On Lucretius, Part II: Why His Poem Was so Great
“The greatest poem by the greatest poet.” —Dryden on De Rerum Natura and Lucretius
”Carmina sublimis tunc sunt peritura Lucreti / exitio terras cum dabit una dies.” —Ovid [“The verses of the sublime Lucretius/will perish only when a day will bring the end of the world.”]
What exactly was it that made De Rerum Natura, or DRN, so remarkable? Well, that’s exactly the problem, because the answer is “almost everything.”
In the first place, DRN is a marvelous poem, one of the greatest ever written, composed in language so shimmering and powerful that, even if its content had been unremarkable, it would, as per Ovid, live as long as people cared about poetry (i.e., until about 1960.)
But the content of DRN is beyond remarkable. In his six books Lucretius discussed, in the most astonishingly modern terms, ideas that, in many cases, no human being had ever had before him and that no human being would have again for at least 1,500 years. Here are a few for-instances:
Lucretius believed that everything in the universe, from himself and his lovers to the sun and the stars, was made of the same stuff—atoms—which are in constant motion and which periodically collide with each other. These collisions, he believed, had momentous consequences for our world. Eventually, J.J. Thomson would prove that Lucretius was right—only 1,947 years later.
Lucretius articulated the uncertainty principle, that is, that the universe isn’t fixed and static, nor guided by divine hands, but that it operates according to scientific principles. Occasionally, however, said Lucretius, the universe “swerves” and therefore can’t be predicted accurately—and also making free will possible. Only 1,977 years later, Walter Heisenberg would (re)discover the uncertainty principle, launching the field of quantum mechanics and winning the Nobel Prize for his efforts.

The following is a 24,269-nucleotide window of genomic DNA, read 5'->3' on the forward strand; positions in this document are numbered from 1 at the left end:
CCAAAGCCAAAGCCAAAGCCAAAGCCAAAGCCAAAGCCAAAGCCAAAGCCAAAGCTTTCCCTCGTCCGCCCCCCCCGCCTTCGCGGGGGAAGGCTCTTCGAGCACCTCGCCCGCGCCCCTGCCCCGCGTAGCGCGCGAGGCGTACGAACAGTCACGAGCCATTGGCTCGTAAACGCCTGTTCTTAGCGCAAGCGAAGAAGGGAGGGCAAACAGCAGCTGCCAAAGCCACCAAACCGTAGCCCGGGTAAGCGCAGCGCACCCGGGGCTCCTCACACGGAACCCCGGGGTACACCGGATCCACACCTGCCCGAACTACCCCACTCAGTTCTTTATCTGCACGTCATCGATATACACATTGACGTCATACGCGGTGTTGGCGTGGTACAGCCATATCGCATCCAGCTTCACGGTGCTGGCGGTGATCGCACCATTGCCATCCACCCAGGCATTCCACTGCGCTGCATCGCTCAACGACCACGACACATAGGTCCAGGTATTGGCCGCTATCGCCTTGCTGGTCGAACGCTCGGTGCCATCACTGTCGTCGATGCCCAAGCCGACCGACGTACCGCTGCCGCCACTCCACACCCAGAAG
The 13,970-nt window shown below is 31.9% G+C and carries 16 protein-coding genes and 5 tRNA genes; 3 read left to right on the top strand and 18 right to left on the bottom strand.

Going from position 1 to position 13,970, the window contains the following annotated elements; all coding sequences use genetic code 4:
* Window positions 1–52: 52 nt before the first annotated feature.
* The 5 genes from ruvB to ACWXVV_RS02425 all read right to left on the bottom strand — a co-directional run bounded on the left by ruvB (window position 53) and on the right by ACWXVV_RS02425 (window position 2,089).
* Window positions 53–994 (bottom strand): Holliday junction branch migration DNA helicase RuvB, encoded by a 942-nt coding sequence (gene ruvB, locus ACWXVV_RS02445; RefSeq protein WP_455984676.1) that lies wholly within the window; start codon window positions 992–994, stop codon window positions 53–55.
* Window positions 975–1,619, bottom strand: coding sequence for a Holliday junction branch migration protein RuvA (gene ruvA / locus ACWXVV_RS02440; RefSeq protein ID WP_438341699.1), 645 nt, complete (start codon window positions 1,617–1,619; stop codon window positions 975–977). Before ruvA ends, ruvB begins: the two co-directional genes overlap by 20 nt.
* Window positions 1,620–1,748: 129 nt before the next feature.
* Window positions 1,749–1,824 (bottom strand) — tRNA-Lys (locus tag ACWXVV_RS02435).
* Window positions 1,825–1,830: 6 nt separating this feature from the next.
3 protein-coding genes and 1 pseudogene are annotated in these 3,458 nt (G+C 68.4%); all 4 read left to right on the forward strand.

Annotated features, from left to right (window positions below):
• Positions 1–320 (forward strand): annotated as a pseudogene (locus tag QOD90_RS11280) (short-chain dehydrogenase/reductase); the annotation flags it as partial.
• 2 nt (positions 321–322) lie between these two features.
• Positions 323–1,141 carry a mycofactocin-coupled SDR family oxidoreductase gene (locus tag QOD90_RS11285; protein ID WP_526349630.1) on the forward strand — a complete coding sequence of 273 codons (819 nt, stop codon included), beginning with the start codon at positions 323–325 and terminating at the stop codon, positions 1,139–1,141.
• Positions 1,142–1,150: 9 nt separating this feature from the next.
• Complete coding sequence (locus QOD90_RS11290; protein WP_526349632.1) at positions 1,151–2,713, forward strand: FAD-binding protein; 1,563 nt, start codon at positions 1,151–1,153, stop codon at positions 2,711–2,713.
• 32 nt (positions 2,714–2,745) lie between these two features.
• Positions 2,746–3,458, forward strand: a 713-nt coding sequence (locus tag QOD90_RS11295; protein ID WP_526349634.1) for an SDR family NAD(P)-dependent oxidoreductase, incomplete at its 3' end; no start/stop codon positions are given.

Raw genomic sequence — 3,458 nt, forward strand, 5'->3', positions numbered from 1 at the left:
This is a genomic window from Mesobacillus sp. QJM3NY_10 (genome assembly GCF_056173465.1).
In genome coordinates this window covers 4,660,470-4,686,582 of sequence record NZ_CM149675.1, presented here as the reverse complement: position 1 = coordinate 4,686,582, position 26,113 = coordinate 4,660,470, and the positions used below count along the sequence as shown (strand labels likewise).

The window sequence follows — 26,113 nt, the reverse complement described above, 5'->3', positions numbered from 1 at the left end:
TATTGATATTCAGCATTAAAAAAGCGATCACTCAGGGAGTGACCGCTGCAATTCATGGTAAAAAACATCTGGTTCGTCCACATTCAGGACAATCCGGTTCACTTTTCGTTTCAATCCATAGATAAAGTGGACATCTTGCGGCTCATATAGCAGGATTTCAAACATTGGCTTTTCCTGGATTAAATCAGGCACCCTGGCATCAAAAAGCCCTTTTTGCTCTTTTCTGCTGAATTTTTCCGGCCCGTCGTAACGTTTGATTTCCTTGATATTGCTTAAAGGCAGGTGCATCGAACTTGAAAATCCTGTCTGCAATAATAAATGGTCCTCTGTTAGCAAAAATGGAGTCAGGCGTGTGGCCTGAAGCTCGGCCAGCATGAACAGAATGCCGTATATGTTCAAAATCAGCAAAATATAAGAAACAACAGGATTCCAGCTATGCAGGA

Lucretius argued, only 1,909 years before the publication of “On the Origin of the Species,” that humans had evolved from apes, which, in turn, had evolved from lower forms of animal life.
Lucretius outlined his views on how human civilization had evolved over time, from hunter-gatherers, to farmers, to urban dwellers, and how we had advanced from working with stone, to copper/bronze, and to iron. 1,784 years later, C.J. Thomsen would articulate the so-called “three-age system,” confirming Lucretius’s ideas.
Along the way, Lucretius described his view of the proper approach to happiness, i.e., the Epicurean belief in ataraxia, a life simply and prudently led with minimal disturbance from anxiety, anger, fear, worry, or other discomfiting emotions, and especially free of the fear of death. Thus, in addition to its penetrating contributions to poetry and science, DRN also importantly influenced modern philosophy. In particular, Santayana grouped Lucretius with Dante and Goethe as the three indispensable “philosophical poets.”
Lucretius speculates about the possibility that different universes may exist, anticipating string theory by only 2,045 years: “Which of these causes operates in this world/It is difficult to say beyond all doubt;/But what can and does happen in the universe/In various worlds created in various ways/That I do teach…”